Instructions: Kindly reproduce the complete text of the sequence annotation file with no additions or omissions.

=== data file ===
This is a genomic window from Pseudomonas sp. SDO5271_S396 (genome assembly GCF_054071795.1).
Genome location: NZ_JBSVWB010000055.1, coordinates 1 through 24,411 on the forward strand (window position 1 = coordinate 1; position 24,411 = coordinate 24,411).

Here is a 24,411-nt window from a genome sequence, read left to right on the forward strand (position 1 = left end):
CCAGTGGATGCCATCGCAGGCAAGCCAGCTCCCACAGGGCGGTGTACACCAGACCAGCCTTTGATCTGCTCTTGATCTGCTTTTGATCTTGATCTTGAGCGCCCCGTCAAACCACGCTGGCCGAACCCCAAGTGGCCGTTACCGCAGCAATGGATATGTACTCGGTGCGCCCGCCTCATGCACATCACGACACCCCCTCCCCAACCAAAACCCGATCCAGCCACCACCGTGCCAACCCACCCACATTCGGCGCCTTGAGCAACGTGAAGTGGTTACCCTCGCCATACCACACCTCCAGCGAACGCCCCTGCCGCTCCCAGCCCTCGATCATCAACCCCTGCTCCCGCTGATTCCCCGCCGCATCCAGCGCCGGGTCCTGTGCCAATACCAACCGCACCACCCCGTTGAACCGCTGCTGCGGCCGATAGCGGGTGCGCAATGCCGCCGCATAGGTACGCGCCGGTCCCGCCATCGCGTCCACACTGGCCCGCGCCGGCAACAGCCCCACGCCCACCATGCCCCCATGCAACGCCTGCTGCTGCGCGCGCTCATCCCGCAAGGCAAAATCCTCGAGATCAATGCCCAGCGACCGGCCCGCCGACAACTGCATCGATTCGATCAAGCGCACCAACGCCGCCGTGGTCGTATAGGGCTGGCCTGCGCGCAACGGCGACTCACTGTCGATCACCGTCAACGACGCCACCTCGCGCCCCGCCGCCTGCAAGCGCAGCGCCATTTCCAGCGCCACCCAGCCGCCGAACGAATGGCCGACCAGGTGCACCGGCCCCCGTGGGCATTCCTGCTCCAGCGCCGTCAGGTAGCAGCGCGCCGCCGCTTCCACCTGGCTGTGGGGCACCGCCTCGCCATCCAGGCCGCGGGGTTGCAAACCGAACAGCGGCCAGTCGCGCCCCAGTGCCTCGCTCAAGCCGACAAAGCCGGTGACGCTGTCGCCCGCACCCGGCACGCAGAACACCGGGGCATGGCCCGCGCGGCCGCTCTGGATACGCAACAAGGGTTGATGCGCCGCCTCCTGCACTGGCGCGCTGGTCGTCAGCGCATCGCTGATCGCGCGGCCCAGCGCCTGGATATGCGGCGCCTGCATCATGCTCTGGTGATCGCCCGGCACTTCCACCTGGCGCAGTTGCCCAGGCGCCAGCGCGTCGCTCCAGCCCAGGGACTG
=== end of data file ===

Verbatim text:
This is a genomic window from Pseudomonas sp. SDO5271_S396 (genome assembly GCF_054071795.1).
Genome location: NZ_JBSVWB010000055.1, coordinates 1 through 24,411 on the forward strand (window position 1 = coordinate 1; position 24,411 = coordinate 24,411).

Here is a 24,411-nt window from a genome sequence, read left to right on the forward strand (position 1 = left end):
CCAGTGGATGCCATCGCAGGCAAGCCAGCTCCCACAGGGCGGTGTACACCAGACCAGCCTTTGATCTGCTCTTGATCTGCTTTTGATCTTGATCTTGAGCGCCCCGTCAAACCACGCTGGCCGAACCCCAAGTGGCCGTTACCGCAGCAATGGATATGTACTCGGTGCGCCCGCCTCATGCACATCACGACACCCCCTCCCCAACCAAAACCCGATCCAGCCACCACCGTGCCAACCCACCCACATTCGGCGCCTTGAGCAACGTGAAGTGGTTACCCTCGCCATACCACACCTCCAGCGAACGCCCCTGCCGCTCCCAGCCCTCGATCATCAACCCCTGCTCCCGCTGATTCCCCGCCGCATCCAGCGCCGGGTCCTGTGCCAATACCAACCGCACCACCCCGTTGAACCGCTGCTGCGGCCGATAGCGGGTGCGCAATGCCGCCGCATAGGTACGCGCCGGTCCCGCCATCGCGTCCACACTGGCCCGCGCCGGCAACAGCCCCACGCCCACCATGCCCCCATGCAACGCCTGCTGCTGCGCGCGCTCATCCCGCAAGGCAAAATCCTCGAGATCAATGCCCAGCGACCGGCCCGCCGACAACTGCATCGATTCGATCAAGCGCACCAACGCCGCCGTGGTCGTATAGGGCTGGCCTGCGCGCAACGGCGACTCACTGTCGATCACCGTCAACGACGCCACCTCGCGCCCCGCCGCCTGCAAGCGCAGCGCCATTTCCAGCGCCACCCAGCCGCCGAACGAATGGCCGACCAGGTGCACCGGCCCCCGTGGGCATTCCTGCTCCAGCGCCGTCAGGTAGCAGCGCGCCGCCGCTTCCACCTGGCTGTGGGGCACCGCCTCGCCATCCAGGCCGCGGGGTTGCAAACCGAACAGCGGCCAGTCGCGCCCCAGTGCCTCGCTCAAGCCGACAAAGCCGGTGACGCTGTCGCCCGCACCCGGCACGCAGAACACCGGGGCATGGCCCGCGCGGCCGCTCTGGATACGCAACAAGGGTTGATGCGCCGCCTCCTGCACTGGCGCGCTGGTCGTCAGCGCATCGCTGATCGCGCGGCCCAGCGCCTGGATATGCGGCGCCTGCATCATGCTCTGGTGATCGCCCGGCACTTCCACCTGGCGCAGTTGCCCAGGCGCCAGCGCGTCGCTCCAGCCCAGGGACTG